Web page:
Share Facebook Twitter Google + LinkedIn Pinterest By Sydney Snider, OCJ FFA reporterRaising livestock, growing crops or working for an agribusiness are recognized areas agricultural education students are often involved with as a part of their supervised agricultural experience (SAE). Nationally, there are 47 proficiency award areas for students to be recognized for their efforts and earnings in different areas of agriculture.The Ohio FFA Association has two proficiency award areas not recognized on the national level: organic agriculture and accounting. These areas interest students across the state and allow them to gain skills, knowledge and experience in two unique, yet vital, sectors of agriculture. Keep reading to learn more about two students who have developed passions for these Ohio-specific proficiency areas. Organic AgricultureGrant DeBruin, a junior member of the Miami Trace FFA Chapter, helps on his family farm as a part of his organic agriculture SAE. DeBruin’s family has an organic pasture dairy farm located near Greenfield, Ohio.“I complete nearly all of the jobs that are involved on the farm including feeding, bedding, raising young calves, milking, moving and treating milk cows,” said DeBruin, who also helps maintain the pasture and perform maintenance work on equipment.DeBruin said he is always ready to take on other miscellaneous jobs on the farm, including chasing down the occasional escaped cow. In addition to his farm duties, DeBruin also has a booth at the Fayette County Farmer’s Market where he sells his family’s garden produce. DeBruin has gained valuable skills and knowledge through his organic agriculture SAE.“My SAE has taught me the sciences of raising and milking cattle, keeping pastures edible and alive, keeping equipment in good condition and caring for the earth around me using conservation practices and good farm management,” said DeBruin.As a 2019 state proficiency finalist, DeBruin said he is honored to be a part of raising awareness of the organic agriculture sector within Ohio. He hopes more students will develop an interest in the proficiency area, or at least grow a desire to learn more about organic agriculture.“I suggest that someone interested in beginning an organic agriculture SAE begin keeping good records from the beginning of the project and be prepared to explain what organic is and means – for both animals and people,” DeBruin said. AccountingAccording to Ridgemont FFA member, Mekenzie Joliff, the accounting proficiency area combines all of her SAE projects in order to evaluate her ability to use financial records to analyze and make financial stable decisions. The high school junior said this proficiency area has taught her the value of persistence and having a supportive network.“Persistence is key, especially when I have several different aspects of economics and employment that I am accounting for to mitigate my risks,” said Joliff, who has SAE projects involving beef cattle, market hogs, farm work placement and a service-learning experience in her agricultural education classroom. Joliff is kept busy with these SAE areas and is thankful for those who support her.“I have many people in the agricultural industry offer me support, knowledge and words of encouragement that have been important to my success in projects and life,” said Joliff. She said the networking skills she’s gained from the accounting proficiency area are transferable and will be useful throughout her life.Joliff began her accounting records by creating a budget for all her SAE projects. She said this budget serves as a guide for decision-making and helps her plan for the opportunity of cash flow.“I record expenses and incomes in the Agricultural Experience Tracker [AET], which is a personalized online FFA record book system for tracking my experiences. In addition to entrepreneurship records, I keep placement records on AET, which records the skill I have gained while working for other people,” Joliff said.Like DeBruin, Joliff is a 2019 state proficiency finalist. She is elated to be recognized at the state level for her knowledge and ability to make financially sound investments.“I have spent many hours evaluating expenses and determining how to invest my income. All of these aspects revolve around the need to understand finances and risk management and being a top four proficiency finalist is an experience that I have always dreamed about – especially in the accounting division,” said Joliff.The Ohio FFA Association congratulates all state proficiency finalists. Winners will be announced during the second and third sessions of the 91st Ohio FFA State Convention held May 2-3, 2019.
Rafael Nadal is all set for his Wimbledon quarter-final clash against Mardy Fish on Wednesday, but if one goes by British media reports, it is as if the defending champion is as good as finished.Watching the world No. 1 battle through the pain barrier to eventually outmanoeuvre Juan Martin del Potro of Argentina 7-6(8/ 6), 3-6, 7-6(6/ 4), 6-4 in a high quality match which ended past 9 pm on Monday, it is clear Nadal is going to do whatever it takes to defend his title.At the post-match conference, Nadal did speak about the pain. “I have to get an MRI done. I felt really bad during that half of the first set at 6-5, when I felt I broke my foot. I asked for the trainer at that moment and I didn’t know I would have a chance to continue playing,” said Nadal.However, as the match progressed and the intensity kept rising, Nadal looked fully focussed and played with felicity. “But with the taping, I think we changed a little bit the direction of the support, and probably didn’t hurt me much. But to run to my forehand was very, very tough for me,” said Nadal.The packed audience at the Centre Court, however, was treated to some delectable forehand drives from Nadal in the final set. The way he ripped inside-out forehand winners to leave del Potro stranded in the corner was proof of how badly Nadal wanted to win the match.In the good old days, when Pete Sampras won his seven Wimbledon titles, he also had to keep fighting niggles and injuries. If people think Nadal is not going to be fit against Mardy Fish, they are fooling themselves.advertisementNovad Djokovic faces qualifier Bernard Tomic in Wimbledon quarters. APTop pros do whatever it takes to be on court in a Grand Slam and a day’s rest will do Nadal a lot of good.Way back in 2000, when Sampras won his last Wimbledon title, he had to take all kinds of treatment to stay fight for seven matches in a row. At that time, rather than conventional treatment, Sampras used the Chinese needle therapy to battle pain and eventually defeated Pat Rafter in a thrilling five-set final.The point is, Nadal may not be a 100 per cent fit but with top quality treatment available, he is going to go out and give it his best shot against Mardy Fish, who is the lone American now in fray.”Yeah, Mardy is playing fantastic. I saw him a little bit against Robin Haase. He’s playing at a very, very high level. He’s a dangerous player, so I will try my best to be very competitive on Wednesday. I need be at my hundred percent. If not, it’s going to be impossible against him,” added Nadal.And what about Roger Federer, who badly wants to win the title this time? On Monday night, Federer did drop a set against Mikhail Youzhny before winning 6-7 (5/ 7), 6-3, 6-3, 6-3.But barring the first set, Federer did not have to exert himself in the remaining three sets.The classical backhand volleys were also executed with finesse against an opponent who is not a grass court specialist.”Even though I lost the first set, it was good tennis. I thought overall we played a good match from start to finish. There were good rallies, good atmosphere and it was fun,” said Federer.Roger Federer will face Jo-Wilfried Tsonga in the Wimbledon quarter-finals. APLooking ahead at his quarterfinal against Jo-Wilfried Tsonga, Federer said: “Tsonga is a great player. He’s proven it on numerous occasions. I played a really good match I thought against him in Qatar. I think we both played well in the semis there.” Federer says he is going to be ready for the battle. “I think he’s got the weapons to be a huge threat on grass, make a run here. It’s a tough draw, but I’m ready for it,” said Federer.Among the other quarterfinals, Novad Djokovic faces dangerous qualifier Bernard Tomic and Andy Murray plays Feliciano Lopez.Last eightRafael Nadal (ESP x1) vs Mardy Fish (USA x10)Bernard Tomic (AUS) vs Novak Djokovic (SRB x2)Andy Murray (GBR x4) vs Feliciano Lopez (ESP)Jo-Wilfried Tsonga (FRA x12) vs Roger Federer (SUI x3)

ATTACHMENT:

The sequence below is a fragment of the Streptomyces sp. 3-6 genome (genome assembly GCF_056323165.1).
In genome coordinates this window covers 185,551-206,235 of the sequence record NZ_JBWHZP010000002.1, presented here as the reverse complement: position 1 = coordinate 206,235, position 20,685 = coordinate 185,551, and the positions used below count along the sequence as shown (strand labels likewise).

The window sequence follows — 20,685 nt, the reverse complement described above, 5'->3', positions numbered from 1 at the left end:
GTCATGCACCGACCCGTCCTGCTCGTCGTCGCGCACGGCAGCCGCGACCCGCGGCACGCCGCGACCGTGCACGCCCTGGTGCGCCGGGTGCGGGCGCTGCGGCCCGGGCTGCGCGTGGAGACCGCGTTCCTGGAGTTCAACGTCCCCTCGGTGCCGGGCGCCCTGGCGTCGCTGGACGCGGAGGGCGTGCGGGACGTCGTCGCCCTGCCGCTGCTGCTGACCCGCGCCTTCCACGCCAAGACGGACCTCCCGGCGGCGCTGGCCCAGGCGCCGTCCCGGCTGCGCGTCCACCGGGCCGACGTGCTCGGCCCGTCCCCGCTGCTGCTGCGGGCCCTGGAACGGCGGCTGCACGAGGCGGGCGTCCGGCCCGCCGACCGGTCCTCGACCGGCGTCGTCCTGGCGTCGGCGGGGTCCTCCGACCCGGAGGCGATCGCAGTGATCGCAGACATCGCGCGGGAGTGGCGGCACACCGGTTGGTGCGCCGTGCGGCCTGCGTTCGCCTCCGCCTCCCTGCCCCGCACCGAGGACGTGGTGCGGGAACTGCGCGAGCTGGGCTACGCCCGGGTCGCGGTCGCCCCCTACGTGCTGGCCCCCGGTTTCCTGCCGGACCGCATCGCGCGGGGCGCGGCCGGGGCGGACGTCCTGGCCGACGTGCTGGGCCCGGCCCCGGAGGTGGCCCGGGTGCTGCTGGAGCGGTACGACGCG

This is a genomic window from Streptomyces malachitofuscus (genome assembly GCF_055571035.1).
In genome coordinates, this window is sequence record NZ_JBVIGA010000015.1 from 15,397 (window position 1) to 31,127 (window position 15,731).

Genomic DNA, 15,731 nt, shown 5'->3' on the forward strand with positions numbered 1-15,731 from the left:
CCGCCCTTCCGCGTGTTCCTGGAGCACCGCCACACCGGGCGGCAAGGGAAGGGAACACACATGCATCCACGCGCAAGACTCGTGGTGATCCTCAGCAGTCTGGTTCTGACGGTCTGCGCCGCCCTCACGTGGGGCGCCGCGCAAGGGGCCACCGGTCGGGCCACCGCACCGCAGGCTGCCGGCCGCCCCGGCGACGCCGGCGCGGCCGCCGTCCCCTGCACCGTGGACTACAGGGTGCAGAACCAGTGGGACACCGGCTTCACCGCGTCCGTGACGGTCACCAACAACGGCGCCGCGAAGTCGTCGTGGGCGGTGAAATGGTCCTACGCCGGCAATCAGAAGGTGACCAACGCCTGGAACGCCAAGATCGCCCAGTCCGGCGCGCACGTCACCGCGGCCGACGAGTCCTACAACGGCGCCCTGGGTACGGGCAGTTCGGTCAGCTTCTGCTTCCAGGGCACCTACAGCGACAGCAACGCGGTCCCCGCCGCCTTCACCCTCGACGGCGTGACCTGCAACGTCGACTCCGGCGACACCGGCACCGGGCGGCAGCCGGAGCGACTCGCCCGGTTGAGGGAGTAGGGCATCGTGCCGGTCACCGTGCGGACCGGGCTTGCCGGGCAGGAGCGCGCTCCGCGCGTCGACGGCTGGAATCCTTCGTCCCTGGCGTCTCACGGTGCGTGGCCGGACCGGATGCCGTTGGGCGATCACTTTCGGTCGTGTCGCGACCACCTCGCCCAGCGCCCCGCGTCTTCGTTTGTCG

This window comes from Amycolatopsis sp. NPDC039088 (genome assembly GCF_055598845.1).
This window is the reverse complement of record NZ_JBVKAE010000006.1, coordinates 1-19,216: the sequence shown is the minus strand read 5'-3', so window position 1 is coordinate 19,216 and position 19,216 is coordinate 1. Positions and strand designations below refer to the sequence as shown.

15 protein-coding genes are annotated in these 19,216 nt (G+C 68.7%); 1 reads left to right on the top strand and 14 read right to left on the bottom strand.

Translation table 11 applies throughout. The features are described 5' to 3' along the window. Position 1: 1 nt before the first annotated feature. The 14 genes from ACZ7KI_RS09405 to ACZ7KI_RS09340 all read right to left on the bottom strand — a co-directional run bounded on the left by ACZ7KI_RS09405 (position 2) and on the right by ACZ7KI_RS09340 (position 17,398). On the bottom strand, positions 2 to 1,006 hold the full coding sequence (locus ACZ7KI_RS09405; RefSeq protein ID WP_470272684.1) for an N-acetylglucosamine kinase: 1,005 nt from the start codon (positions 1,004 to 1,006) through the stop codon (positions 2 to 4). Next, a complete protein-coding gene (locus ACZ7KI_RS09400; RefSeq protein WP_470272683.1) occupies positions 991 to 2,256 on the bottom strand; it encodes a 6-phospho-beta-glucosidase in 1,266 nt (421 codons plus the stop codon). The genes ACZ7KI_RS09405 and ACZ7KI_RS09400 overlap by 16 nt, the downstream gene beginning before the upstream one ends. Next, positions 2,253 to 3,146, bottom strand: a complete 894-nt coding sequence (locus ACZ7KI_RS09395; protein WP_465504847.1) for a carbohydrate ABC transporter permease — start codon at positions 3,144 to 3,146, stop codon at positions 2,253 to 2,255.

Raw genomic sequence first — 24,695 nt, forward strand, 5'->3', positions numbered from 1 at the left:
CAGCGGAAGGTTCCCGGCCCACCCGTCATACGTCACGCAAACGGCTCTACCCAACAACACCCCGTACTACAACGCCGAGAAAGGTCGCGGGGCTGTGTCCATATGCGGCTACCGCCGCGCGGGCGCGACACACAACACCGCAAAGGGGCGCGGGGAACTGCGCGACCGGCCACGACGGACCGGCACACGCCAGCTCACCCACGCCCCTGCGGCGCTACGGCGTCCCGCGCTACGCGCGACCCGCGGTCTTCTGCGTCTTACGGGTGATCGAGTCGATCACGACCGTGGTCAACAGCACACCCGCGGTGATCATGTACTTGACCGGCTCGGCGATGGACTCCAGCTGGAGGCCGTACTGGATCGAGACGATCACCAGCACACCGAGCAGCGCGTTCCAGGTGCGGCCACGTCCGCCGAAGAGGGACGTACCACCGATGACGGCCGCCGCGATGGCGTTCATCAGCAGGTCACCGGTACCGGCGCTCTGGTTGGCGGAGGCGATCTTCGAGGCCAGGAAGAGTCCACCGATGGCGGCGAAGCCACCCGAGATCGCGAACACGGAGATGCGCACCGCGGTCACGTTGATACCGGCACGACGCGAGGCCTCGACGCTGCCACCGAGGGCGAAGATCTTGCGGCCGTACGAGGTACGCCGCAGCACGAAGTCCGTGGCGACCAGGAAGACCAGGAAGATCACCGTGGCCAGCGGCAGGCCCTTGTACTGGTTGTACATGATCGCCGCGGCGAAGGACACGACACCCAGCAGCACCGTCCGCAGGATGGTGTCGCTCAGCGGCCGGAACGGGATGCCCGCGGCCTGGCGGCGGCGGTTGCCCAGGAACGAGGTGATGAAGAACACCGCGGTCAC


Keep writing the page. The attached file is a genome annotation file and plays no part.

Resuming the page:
The Hotshots turned up the defensive intensity in the second half, limiting the Batang Pier to just 31 points after surrendering 59 in the first two quarters of the match.“It was all about our defense in the second half,” said Magnolia coach Chito Victolero. “We gave up 59 in the first half. That’s the most, I think, that we gave up this conference in the first half.”FEATURED STORIESSPORTSPrivate companies step in to help SEA Games hostingSPORTSPalace wants Cayetano’s PHISGOC Foundation probed over corruption chargesSPORTSSingapore latest to raise issue on SEA Games food, logisticsAnd so Victolero sent his wards out of the halftime break with a simple message: “If we don’t play defense in the second half, we will lose this game.”The Hotshots responded. And the numbers showed it. Private companies step in to help SEA Games hosting SEA Games hosting troubles anger Duterte View comments Colombia protesters vow new strike after talks hit snag “We limited [Stanley] Pringle, [Mo] Tautuaa and [Jonathan] Grey. The defense of our small guys on Pringle really worked. It was tiring, but at least we got the W and boosted our playoff chances,” said Victolero, whose wards rebounded from a tough 97-93 overtime defeat to Barangay Ginebra last Sunday.Grey led NorthPort’s first half assault with 14 points. He was scoreless in the second half. Pringle had 11 in the first two periods but scored just four in the final half. Jalen Green, FilAm Sports dominate Ateneo en route to NBTC Final 8 Trump tells impeachment jokes at annual turkey pardon event Google Philippines names new country director Sports Related Videospowered by AdSparcRead Next Don’t miss out on the latest news and information. Bumping off cutters and funneling drives to crammed, uncomfortable spaces in the middle, Magnolia limited NorthPort to just 24 percent shooting in the second half after the Batang Pier shot 58 percent in the first two periods anchored on 26 points off transition.“We gave up too many fastbreak points. Usually, if we give up 59 points, that’s already the third quarter for us,” Victolero said.The Hotshots were so disruptive defensively that NorthPort could only manage eight points in the last quarter—a franchise-low for a team that is currently on a six-game slide after a promising 2-0 start to the conference. The Hotshots thus climbed to 4-5 on a night Paul Lee fired 24 points and attracted a lot of NorthPort’s defensive focus.Lee hit a triple to bite into NorthPort’s lead and then Rodney Brondial, benefitting from the defensive attention Magnolia’s star guard was getting, found open spots and hit four straight points to give the Hotshots the lead, 83-82, early in the fourth.It was all Magnolia from thereon as NorthPort couldn’t dust off the scrappy, bruising pressure applied by the Hotshots on defense.ADVERTISEMENT LATEST STORIES MANILA, Philippines–How does one bounce back from a strength-sapping, deflating defeat to a fierce rival? Play another scrappy, bruising game that would have further drained more energy—and morale—had it ended in another loss.This time, however, Magnolia came out with a win as it played in total grind-out fashion in the second half to subdue NorthPort, 103-90, and boost its playoff hopes on Wednesday night in the PBA Philippine Cup at Smart Araneta Coliseum.ADVERTISEMENT Miguel Romero Polo: Bamboo technology like no other Wintry storm delivers US travel woes before Thanksgiving MOST READ Bloomberg: US would benefit from more, not fewer, immigrants PH underwater hockey team aims to make waves in SEA Games PLAY LIST 02:42PH underwater hockey team aims to make waves in SEA Games01:44Philippines marks anniversary of massacre with calls for justice01:19Fire erupts in Barangay Tatalon in Quezon City01:07Trump talks impeachment while meeting NCAA athletes02:49World-class track facilities installed at NCC for SEA Games02:11Trump awards medals to Jon Voight, Alison Krauss